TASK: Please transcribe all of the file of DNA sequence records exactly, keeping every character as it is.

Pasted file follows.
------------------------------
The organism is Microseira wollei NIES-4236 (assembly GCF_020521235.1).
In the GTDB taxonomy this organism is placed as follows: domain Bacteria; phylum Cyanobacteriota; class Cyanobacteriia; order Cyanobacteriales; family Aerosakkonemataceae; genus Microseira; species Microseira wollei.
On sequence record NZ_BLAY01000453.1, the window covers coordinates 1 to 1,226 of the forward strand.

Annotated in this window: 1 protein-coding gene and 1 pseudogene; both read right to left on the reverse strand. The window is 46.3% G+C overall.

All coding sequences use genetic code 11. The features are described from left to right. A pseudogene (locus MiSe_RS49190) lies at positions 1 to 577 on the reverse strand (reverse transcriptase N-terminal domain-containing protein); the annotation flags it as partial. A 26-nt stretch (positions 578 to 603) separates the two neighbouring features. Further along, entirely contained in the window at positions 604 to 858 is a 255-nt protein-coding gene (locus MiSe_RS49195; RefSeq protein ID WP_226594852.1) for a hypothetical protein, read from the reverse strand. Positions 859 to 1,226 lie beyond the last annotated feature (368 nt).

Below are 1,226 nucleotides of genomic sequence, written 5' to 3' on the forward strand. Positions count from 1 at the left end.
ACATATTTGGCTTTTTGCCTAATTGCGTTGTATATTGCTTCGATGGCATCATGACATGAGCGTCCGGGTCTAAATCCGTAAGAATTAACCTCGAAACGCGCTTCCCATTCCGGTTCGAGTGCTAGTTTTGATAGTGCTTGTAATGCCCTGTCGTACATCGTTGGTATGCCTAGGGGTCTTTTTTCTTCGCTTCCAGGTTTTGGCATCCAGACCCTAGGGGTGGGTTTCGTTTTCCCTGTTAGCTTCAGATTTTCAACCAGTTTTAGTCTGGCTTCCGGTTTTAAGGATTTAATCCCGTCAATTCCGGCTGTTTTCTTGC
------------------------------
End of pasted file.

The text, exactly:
The organism is Microseira wollei NIES-4236 (assembly GCF_020521235.1).
In the GTDB taxonomy this organism is placed as follows: domain Bacteria; phylum Cyanobacteriota; class Cyanobacteriia; order Cyanobacteriales; family Aerosakkonemataceae; genus Microseira; species Microseira wollei.
On sequence record NZ_BLAY01000453.1, the window covers coordinates 1 to 1,226 of the forward strand.

Annotated in this window: 1 protein-coding gene and 1 pseudogene; both read right to left on the reverse strand. The window is 46.3% G+C overall.

All coding sequences use genetic code 11. The features are described from left to right. A pseudogene (locus MiSe_RS49190) lies at positions 1 to 577 on the reverse strand (reverse transcriptase N-terminal domain-containing protein); the annotation flags it as partial. A 26-nt stretch (positions 578 to 603) separates the two neighbouring features. Further along, entirely contained in the window at positions 604 to 858 is a 255-nt protein-coding gene (locus MiSe_RS49195; RefSeq protein ID WP_226594852.1) for a hypothetical protein, read from the reverse strand. Positions 859 to 1,226 lie beyond the last annotated feature (368 nt).

Below are 1,226 nucleotides of genomic sequence, written 5' to 3' on the forward strand. Positions count from 1 at the left end.
ACATATTTGGCTTTTTGCCTAATTGCGTTGTATATTGCTTCGATGGCATCATGACATGAGCGTCCGGGTCTAAATCCGTAAGAATTAACCTCGAAACGCGCTTCCCATTCCGGTTCGAGTGCTAGTTTTGATAGTGCTTGTAATGCCCTGTCGTACATCGTTGGTATGCCTAGGGGTCTTTTTTCTTCGCTTCCAGGTTTTGGCATCCAGACCCTAGGGGTGGGTTTCGTTTTCCCTGTTAGCTTCAGATTTTCAACCAGTTTTAGTCTGGCTTCCGGTTTTAAGGATTTAATCCCGTCAATTCCGGCTGTTTTCTTGC